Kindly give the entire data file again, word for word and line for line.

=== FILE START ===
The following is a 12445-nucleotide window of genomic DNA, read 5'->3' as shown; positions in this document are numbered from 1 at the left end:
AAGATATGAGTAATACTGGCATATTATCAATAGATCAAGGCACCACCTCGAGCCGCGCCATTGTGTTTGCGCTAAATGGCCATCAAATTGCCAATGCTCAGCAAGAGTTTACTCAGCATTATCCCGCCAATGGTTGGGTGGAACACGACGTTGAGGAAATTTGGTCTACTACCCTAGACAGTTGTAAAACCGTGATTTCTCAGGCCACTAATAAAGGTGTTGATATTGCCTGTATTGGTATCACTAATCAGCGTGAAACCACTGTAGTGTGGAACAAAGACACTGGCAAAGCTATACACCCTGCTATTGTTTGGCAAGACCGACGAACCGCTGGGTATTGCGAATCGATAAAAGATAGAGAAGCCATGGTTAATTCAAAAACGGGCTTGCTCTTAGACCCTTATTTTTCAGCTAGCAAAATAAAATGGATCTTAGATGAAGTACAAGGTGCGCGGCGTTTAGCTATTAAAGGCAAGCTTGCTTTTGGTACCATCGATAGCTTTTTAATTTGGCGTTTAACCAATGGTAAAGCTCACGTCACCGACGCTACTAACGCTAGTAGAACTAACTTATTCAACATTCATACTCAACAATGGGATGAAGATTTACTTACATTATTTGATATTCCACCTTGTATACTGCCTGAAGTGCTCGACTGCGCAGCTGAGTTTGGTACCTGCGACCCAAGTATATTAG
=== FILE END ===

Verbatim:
The following is a 12445-nucleotide window of genomic DNA, read 5'->3' as shown; positions in this document are numbered from 1 at the left end:
AAGATATGAGTAATACTGGCATATTATCAATAGATCAAGGCACCACCTCGAGCCGCGCCATTGTGTTTGCGCTAAATGGCCATCAAATTGCCAATGCTCAGCAAGAGTTTACTCAGCATTATCCCGCCAATGGTTGGGTGGAACACGACGTTGAGGAAATTTGGTCTACTACCCTAGACAGTTGTAAAACCGTGATTTCTCAGGCCACTAATAAAGGTGTTGATATTGCCTGTATTGGTATCACTAATCAGCGTGAAACCACTGTAGTGTGGAACAAAGACACTGGCAAAGCTATACACCCTGCTATTGTTTGGCAAGACCGACGAACCGCTGGGTATTGCGAATCGATAAAAGATAGAGAAGCCATGGTTAATTCAAAAACGGGCTTGCTCTTAGACCCTTATTTTTCAGCTAGCAAAATAAAATGGATCTTAGATGAAGTACAAGGTGCGCGGCGTTTAGCTATTAAAGGCAAGCTTGCTTTTGGTACCATCGATAGCTTTTTAATTTGGCGTTTAACCAATGGTAAAGCTCACGTCACCGACGCTACTAACGCTAGTAGAACTAACTTATTCAACATTCATACTCAACAATGGGATGAAGATTTACTTACATTATTTGATATTCCACCTTGTATACTGCCTGAAGTGCTCGACTGCGCAGCTGAGTTTGGTACCTGCGACCCAAGTATATTAG